If data is the language upon which our modern society will be built, then metadata will be its grammar, the construction of its meaning, the building for its content and the ability to understand what data can be for us all.
Metadata matters because it gives structure and meaning to the data associated with all that we do in our business and personal transactions. It is both identification and discovery; it’s about access. Metadata matters because it tells you where your content came from, where it is going and how it can be used. Business needs, user needs, and language change … your metadata needs to adapt to stay relevant.
Kyiv Under Metadata Identity Relevance Conundrum
As the world is focused on the current situation in Ukraine, the capital city of Kyiv is currently amid a metadata identity relevance conundrum. Search results on Google are still showing “Kyiv” on Wikipedia as “Kyiv” or “Kiev” … no, it’s just Kyiv, thank you very much, as the people of Ukraine have stated.
Let us all consider this with humanity and respect. Without facts that are authentic, authoritative and replete with respect, trust will be hard to build. Information is coming at us from so many sources. This complexity is being compounded by the increasing rate of content production on social media.
And yet, trust is hard to come by. Social media is filled with falsehoods and misinformation, which are fashionable synonyms for lies. Irresponsible authors help propagate misinformation and confusion in the race to be first with the so-called facts to feed to the masses.
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The “KyivNotKiev” Campaign
The “KyivNotKiev” campaign started in 2018 by the Ukrainian Ministry of Foreign Affairs together with a 15-member centre for strategic communications (StratCom Ukraine) with a single, good and meaningful purpose: to influence English-language media and beyond to exclusively use Kyiv (derived from the Ukrainian language name Київ) instead of Kiev (derived from the Russian language name Киев) as the name of the Ukrainian capital.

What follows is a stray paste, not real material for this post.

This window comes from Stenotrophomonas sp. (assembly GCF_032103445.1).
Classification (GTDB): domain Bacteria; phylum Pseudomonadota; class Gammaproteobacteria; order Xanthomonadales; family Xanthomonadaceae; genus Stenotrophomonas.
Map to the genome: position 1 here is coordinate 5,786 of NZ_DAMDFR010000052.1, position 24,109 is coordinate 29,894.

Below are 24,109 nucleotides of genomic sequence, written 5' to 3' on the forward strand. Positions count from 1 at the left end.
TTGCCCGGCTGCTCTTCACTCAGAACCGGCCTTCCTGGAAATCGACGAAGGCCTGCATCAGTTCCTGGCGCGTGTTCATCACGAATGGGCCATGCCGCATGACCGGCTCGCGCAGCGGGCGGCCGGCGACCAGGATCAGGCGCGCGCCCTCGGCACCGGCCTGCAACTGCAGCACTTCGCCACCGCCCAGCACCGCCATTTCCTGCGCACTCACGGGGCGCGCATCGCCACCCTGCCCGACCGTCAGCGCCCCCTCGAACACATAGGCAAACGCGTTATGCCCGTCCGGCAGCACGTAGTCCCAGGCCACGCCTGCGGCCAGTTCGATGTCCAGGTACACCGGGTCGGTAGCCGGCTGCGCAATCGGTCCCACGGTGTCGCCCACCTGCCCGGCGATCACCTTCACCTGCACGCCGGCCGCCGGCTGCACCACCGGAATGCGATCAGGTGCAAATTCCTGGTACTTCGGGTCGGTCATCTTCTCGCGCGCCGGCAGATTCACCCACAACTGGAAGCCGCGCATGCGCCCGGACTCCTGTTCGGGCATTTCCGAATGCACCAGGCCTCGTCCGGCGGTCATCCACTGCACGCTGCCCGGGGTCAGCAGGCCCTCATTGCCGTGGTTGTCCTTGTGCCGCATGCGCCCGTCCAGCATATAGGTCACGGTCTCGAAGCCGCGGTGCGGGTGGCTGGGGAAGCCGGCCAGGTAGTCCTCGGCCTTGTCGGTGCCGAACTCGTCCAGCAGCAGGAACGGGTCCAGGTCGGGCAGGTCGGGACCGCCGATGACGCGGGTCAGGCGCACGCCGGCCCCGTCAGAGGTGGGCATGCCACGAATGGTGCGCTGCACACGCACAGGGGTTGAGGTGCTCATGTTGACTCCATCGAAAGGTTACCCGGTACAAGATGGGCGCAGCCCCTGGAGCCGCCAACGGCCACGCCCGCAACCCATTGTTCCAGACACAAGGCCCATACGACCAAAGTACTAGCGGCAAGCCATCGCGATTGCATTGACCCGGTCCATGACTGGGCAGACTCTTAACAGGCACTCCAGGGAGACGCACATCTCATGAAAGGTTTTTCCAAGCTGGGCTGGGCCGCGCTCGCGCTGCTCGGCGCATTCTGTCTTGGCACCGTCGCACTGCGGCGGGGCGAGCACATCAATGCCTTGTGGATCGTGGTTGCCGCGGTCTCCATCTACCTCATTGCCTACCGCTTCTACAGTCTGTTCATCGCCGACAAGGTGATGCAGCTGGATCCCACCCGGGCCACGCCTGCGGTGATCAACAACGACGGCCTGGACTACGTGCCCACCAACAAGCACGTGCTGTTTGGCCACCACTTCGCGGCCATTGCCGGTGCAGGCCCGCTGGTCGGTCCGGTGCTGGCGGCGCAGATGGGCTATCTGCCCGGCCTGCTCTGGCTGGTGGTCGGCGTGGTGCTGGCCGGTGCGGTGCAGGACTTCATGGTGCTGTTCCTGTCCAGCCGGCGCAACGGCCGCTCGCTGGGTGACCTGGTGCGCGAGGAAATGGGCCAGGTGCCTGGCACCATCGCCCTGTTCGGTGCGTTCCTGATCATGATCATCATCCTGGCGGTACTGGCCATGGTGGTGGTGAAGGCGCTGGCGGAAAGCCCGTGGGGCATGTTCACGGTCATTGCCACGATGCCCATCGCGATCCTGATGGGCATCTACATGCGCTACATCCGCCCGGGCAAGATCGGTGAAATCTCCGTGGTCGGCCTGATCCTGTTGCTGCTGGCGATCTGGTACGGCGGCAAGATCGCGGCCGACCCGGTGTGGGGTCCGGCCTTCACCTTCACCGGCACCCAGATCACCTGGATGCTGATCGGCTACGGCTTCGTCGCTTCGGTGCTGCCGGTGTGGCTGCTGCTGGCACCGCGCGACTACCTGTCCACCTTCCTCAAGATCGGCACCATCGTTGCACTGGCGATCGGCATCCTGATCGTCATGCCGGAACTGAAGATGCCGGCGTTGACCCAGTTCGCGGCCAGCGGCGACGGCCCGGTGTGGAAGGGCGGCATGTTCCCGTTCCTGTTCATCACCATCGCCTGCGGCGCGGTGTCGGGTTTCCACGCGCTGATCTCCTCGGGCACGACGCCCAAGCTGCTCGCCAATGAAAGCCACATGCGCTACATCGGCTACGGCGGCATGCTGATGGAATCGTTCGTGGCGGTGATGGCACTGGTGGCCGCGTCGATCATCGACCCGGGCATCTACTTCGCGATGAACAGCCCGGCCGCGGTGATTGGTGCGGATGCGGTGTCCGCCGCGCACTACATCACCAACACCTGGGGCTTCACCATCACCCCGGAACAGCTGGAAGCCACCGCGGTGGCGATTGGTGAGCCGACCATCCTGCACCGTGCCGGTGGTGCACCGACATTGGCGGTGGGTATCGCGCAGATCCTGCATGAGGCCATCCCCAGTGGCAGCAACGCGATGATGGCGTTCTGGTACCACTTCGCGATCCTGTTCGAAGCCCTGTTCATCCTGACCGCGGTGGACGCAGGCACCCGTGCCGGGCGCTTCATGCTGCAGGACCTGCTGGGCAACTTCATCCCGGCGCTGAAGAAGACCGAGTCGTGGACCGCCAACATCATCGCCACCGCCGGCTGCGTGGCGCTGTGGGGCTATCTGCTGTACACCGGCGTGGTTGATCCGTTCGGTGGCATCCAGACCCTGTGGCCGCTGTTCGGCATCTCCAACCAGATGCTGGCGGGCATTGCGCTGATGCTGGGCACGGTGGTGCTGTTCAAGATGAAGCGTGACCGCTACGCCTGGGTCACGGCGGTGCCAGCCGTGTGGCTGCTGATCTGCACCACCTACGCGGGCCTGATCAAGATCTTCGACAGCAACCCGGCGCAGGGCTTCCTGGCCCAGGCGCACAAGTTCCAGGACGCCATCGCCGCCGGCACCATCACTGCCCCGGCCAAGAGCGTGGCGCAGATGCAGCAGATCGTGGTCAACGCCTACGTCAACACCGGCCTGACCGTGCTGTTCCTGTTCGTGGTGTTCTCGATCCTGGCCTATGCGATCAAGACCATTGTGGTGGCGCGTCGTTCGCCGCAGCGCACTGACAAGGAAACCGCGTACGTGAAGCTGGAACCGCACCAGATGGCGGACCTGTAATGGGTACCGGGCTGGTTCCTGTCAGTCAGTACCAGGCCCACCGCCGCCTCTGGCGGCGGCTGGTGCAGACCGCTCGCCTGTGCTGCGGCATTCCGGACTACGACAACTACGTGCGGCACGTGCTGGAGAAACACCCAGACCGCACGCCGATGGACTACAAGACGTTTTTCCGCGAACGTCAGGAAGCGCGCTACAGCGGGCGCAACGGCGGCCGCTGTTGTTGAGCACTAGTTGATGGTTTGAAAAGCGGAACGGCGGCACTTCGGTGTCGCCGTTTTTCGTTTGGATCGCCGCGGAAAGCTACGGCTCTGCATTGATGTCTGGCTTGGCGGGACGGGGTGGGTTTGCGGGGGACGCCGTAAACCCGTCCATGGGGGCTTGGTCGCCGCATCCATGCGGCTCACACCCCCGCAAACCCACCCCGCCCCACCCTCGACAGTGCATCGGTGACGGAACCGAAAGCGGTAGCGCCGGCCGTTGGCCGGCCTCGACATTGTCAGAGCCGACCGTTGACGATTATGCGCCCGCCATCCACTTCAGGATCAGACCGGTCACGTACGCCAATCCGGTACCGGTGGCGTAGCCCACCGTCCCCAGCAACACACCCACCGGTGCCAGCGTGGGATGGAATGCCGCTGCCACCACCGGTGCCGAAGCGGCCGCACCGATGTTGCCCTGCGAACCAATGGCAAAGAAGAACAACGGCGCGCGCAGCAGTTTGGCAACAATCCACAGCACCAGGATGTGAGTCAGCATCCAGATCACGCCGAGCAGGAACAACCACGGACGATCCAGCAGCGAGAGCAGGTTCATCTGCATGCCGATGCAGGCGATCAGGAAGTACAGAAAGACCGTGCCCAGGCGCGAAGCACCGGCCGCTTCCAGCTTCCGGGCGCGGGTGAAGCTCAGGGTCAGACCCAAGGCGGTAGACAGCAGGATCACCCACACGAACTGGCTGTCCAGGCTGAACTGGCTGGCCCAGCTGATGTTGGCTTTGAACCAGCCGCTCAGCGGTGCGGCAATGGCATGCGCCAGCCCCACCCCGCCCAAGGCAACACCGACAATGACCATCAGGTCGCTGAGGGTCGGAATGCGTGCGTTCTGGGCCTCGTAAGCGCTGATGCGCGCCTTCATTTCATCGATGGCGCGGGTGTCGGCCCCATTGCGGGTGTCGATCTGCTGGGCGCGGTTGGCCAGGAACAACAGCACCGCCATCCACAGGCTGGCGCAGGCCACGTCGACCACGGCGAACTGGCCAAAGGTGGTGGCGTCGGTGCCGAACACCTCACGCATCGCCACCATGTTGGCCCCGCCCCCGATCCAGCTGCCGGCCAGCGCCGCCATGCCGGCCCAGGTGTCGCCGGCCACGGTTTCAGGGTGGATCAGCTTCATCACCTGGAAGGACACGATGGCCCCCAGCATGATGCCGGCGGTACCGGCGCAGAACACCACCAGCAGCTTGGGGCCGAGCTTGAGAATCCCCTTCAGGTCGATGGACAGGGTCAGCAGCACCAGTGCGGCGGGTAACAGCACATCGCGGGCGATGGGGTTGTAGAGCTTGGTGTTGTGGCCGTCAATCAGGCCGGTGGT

This was about identity and respect, a removal of the linguistic relics of the past, and a shepherding in of the very modern and accurate artifact of the present. Thanks to the democratic and principled goals embodied by the freedom of the press, the media can assume the role of metadata steward, one who manages language, for following this usage, for using the correct spelling and pronunciation and sharing the proper use of Kyiv for all to learn.
This is not the first time this has happened in our history as many cities have changed their names for many good reasons ranging from newfound freedom, independence and ethnocultural respect. These include Ho Chi Minh City (formerly Saigon); Istanbul (formerly Constantinople); Kinshasha (formerly Leopoldville); Mumbai (formerly Bombay); Tallin (formerly Reval); Toronto (formerly York); and Oslo (formerly Kristiania).
Metadata Is About Meaning, and Meaning Matters
Metadata can move beyond politics to food as evident recently where there have been instances of a “call to action” to change the popular and delicious meal of “Chicken Kiev” to “Chicken Kyiv” as a sign of solidarity with Ukraine. Food for thought, full pun intended.